<p>Jewel and Noah Robinson</p> Innerworld app cofounded by Jewel and Noah Robinson

Jewel and Noah Robinson

Innerworld app cofounded by Jewel and Noah Robinson

After speaking at a seminar in Arkansas on May 4, Robinson explained that offering mental health tools in a safe space like he had growing up could help millions of people.

Upon entering Innerworld, users can choose from a variety of settings that emulate environments like a campfire or even go beachside. From there, a person can engage with other avatars or browse a list of events, such as guide-led veteran or addiction support groups or workshops on navigating anxiety, depression, grief and loss. 

<p>Jewel and Noah Robinson</p> Jewel and Noah Robinson's Innerworld app

Jewel and Noah Robinson

Jewel and Noah Robinson's Innerworld app

Ultimately, Innerworld allows users to support one another — but Robinson emphasizes that the service should not replace professional treatment and that the app is not therapy. In the coming months, he will launch Innerworld for teens ages 13-17, and the platform is currently exploring doing the same for adults with intellectual disabilities.

One of the primary goals is to integrate Innerworld into a stepped-care model so that individuals who need a higher level of care, like a psychiatrist or in-patient hospitalization, can get proper resources and bring their data with them from the app.

"One way to look at suicide is that it is a permanent solution to a temporary problem," says Robinson. "Suicide is a behavior that someone engages in to eliminate their pain. Ultimately, it's self-regulation, but other things could help them, like interventions, so it's not a permanent end state. And so, for me, I was in so much pain. I had so much anxiety at school, wasn't doing well in my classes and I eventually had this addiction to a video game, so I was escaping," he continues. "I thought ending things was so much easier, but I'm so glad that didn't happen."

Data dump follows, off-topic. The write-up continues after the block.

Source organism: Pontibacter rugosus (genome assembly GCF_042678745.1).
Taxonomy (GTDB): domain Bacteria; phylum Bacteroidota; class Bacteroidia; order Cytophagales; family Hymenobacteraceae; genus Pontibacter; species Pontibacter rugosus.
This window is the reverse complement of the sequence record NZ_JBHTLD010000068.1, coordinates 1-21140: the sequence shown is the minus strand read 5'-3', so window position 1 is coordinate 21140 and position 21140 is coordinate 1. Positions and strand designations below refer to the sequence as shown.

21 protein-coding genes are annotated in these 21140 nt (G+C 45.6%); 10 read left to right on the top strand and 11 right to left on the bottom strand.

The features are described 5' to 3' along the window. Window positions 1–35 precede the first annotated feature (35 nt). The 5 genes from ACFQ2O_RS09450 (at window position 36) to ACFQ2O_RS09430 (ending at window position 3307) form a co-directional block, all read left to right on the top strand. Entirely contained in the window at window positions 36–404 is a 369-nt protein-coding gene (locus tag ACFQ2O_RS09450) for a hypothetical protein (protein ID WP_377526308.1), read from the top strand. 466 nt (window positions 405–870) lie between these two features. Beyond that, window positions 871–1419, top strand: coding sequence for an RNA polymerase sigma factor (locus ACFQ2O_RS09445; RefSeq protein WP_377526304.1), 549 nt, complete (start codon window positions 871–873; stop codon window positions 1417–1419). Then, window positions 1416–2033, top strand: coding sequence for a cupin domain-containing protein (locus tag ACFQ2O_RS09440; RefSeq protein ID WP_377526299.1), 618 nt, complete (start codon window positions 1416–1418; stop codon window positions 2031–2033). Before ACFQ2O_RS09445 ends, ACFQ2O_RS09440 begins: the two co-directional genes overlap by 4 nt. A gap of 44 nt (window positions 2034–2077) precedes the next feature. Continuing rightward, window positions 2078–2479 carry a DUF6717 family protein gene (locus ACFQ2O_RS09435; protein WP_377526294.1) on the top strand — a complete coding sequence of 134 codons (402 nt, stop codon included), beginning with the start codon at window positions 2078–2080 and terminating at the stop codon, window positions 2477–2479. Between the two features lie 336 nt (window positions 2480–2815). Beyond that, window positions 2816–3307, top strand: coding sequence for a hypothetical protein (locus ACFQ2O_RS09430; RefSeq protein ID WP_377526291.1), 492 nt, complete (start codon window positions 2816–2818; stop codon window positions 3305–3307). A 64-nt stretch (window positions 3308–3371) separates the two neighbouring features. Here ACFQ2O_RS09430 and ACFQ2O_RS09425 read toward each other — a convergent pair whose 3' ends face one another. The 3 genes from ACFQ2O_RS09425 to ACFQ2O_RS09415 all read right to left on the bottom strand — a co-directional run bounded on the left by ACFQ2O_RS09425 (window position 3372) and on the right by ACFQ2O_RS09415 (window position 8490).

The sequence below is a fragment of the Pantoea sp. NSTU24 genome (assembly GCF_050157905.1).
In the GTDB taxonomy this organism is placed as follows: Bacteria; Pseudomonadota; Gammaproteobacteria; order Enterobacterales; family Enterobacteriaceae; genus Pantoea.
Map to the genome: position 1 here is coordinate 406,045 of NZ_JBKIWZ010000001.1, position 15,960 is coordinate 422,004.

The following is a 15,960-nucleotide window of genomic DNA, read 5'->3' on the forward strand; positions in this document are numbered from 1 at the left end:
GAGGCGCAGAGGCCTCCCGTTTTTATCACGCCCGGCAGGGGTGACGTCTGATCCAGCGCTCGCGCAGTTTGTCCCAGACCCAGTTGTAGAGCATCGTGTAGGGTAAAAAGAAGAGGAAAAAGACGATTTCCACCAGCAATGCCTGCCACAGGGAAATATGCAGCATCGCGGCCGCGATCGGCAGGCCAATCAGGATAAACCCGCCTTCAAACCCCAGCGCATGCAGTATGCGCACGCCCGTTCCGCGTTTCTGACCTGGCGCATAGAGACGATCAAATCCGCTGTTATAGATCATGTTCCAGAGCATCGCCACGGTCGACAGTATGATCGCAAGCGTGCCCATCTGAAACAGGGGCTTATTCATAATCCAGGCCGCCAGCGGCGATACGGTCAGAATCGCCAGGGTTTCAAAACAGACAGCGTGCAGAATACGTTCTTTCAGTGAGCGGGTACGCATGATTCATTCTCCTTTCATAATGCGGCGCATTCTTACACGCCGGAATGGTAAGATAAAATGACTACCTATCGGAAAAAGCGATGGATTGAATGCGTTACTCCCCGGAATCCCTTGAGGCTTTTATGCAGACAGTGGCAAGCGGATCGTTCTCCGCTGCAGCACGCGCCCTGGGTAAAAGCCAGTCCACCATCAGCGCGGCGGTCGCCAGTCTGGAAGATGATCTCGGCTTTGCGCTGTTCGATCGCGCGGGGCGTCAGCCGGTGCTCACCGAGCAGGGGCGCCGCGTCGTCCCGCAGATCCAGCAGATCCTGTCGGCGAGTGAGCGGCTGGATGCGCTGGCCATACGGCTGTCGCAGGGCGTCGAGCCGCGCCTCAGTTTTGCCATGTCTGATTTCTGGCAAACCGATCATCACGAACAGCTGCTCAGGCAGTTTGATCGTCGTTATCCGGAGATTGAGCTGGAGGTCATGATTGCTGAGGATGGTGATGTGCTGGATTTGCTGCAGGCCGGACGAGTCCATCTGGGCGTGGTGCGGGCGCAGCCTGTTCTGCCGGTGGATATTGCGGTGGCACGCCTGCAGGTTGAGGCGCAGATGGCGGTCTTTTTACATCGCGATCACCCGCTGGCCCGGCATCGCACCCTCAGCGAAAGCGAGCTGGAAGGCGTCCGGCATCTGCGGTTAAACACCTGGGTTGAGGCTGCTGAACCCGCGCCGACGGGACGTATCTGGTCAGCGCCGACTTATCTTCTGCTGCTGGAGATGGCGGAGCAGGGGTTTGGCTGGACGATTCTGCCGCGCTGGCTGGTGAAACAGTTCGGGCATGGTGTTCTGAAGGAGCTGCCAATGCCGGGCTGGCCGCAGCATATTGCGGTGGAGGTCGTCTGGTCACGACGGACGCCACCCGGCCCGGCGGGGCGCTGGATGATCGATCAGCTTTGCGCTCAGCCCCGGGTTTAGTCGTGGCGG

<p>Josh Robinson Studio</p> Noah Robinson and his husband

Josh Robinson Studio

Noah Robinson and his husband

With a soft smile, Robinson shares that he finally found love and married Alejandro Llorente-Esteban, 29, in July 2023 at a palace in Italy after meeting him in August 2019 at graduate school.

"My mom stood by me as I wed the love of my life. It was amazing," says Robinson of his mom and husband, a PhD candidate in biophysics and molecular psychology at Vanderbilt. "She referenced my suicide in the song that she wrote. It was beautiful. Everyone was crying. She said my life was a life worth living."

Now, the couple are searching for a surrogate to have their first child together. "If I had taken my own life, I wouldn't have been in pain, but I would've never been able to experience a wedding or have this beautiful life now," says Robinson, holding back tears. "My mentor says it best: 'Don't believe everything you think.' It's like every thought feels so real when you are so depressed. People get trapped in their own issues. But not all our thoughts are accurate."

"So there is hope, and there is a path, and my goal is to make a difference in the mental health crisis and help those suffering," he says. "It's what drives me and Jewel because we both had a difficult adolescent experience. So both of us know that it can be better."